One in three Covid survivors struck down by anxiety or depression

One in three Covid survivors are diagnosed with anxiety, depression or other mental health issues within six months of recovering from the virus, major study finds

  • Oxford researchers leafed through more than 200,000 Covid patient records
  • Dementia and strokes were more likely in those who had caught the virus
  • They said the virus wasn’t an ‘order of magnitude’ worse than other infections 

One in three Covid survivors are diagnosed with anxiety, depression or other mental disorders within six months of beating the virus.

A major Oxford University study which looked at the medical records of more than 200,000 Covid patients has unveiled the toll of the disease on mental health.

It found 33 per cent suffered a psychiatric issue after being infected, but this rose to 46 per cent among severely-sick patients who were admitted to intensive care. 

Anxiety was the most common (17 per cent) diagnosis, followed by mood disorders which affected around one in seven (13 per cent). A further 6.6 per cent went on to misuses drugs.  

Dementia and strokes were also 50 per cent more likely to strike Covid patients compared to those suffering other respiratory infections including flu and sinusitis.  

Scientists behind the study said the mounting mental health toll may be due to the increased distress someone experiences when they catch the virus. They claimed the stress of lockdowns was likely adding to the problem

They called for healthcare services to be ‘resourced’ to handle the increased demand.


Scientists are concerned the coronavirus could cause long-term damage to the brain and central nervous system, potentially leading to Alzheimer’s in later life.

US and UK-based academics are planning a large-scale global study to investigate the possibility SARS-CoV-2, the virus which causes Covid-19, could lead to cognitive decline, Alzheimer’s, Parkinson’s and other forms of dementia years after infection.

The full repercussions of brain-related problems caused by the coronavirus will not be fully understood for decades as survivors age but autopsies, mouse studies and data from other respiratory viruses are cause for concern, researchers warn.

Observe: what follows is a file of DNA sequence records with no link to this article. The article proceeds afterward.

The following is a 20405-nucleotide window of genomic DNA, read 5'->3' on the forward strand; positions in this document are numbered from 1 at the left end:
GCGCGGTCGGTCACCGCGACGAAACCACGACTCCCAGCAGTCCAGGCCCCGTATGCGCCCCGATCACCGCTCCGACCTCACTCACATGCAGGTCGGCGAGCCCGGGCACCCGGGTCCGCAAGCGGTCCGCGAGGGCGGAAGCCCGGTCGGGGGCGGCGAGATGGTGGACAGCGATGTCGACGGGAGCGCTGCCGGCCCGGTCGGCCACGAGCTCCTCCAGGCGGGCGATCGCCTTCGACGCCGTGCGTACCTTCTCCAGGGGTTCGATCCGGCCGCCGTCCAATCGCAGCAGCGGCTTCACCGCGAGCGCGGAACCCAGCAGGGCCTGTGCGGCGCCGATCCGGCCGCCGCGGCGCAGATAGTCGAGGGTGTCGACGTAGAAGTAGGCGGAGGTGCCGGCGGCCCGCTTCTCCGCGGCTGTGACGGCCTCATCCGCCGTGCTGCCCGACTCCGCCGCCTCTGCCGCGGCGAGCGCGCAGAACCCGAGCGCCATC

There is currently no evidence the coronavirus does cause Alzheimer’s but it has been found the virus is able to invade the brain and scientists hope their global study can shed light on the issue.


The study analysed the electronic health records of 236,379 Covid patients that were stored in the US patient system TriNetX Network.

Patients were aged 46 on average, and there were slightly more females (131,460 people) than males (104,015). The majority were white (135,143).

All patients included in the study were still alive when the data was analysed. 

The researchers found 34 per cent of all patients with Covid went onto develop either a neurological or mental health disorder, 13 per cent for the first time.

The results also showed Covid patients were 44 per cent more likely to suffer a mental health problem than those suffering from flu. 

But this dropped to 16 per cent more likely when compared to those suffering all respiratory illnesses, including pneumonia, sinusitis and flu. 

Covid patients were said to be four times more likely to suffer from muscle disease, and almost 50 per cent more likely to face a stroke or dementia compared to those who had suffered any respiratory tract infection.

Professor Paul Harrison, a psychologist at Oxford University who led the study, said: ‘Our view is that a lot of the mental health consequences are knowing one has Covid and all the complications that go with it, rather than being a direct effect of the virus on the brain.

‘Covid is not an order of magnitude worse than these other respiratory infections, but there clearly are risks that need to be investigated.’

Experts also raised concerns about whether Covid did actually make dementia or a stroke more likely, saying it was possible these patients were more rigorously monitored and followed-up than those of other patients.

They added that some cases may also be misdiagnosis as with dementia, where patients present symptoms of the disease which may then disappear over time. 

Professor Masud Husain, a psychologist also involved in the research, added that the virus does not tend to attack the brain leading to damage.

‘The virus does not attack nerve cells in the brain, but it can cause inflammation in cells around the brain,’ he said, ‘and those affects are very important in terms of biological effects around our brain.’

He said scientists are studying the brains of dead Covid patients to better understand its impact on this vital organ during an infection. 

The study was published in The Lancet Psychiatry.

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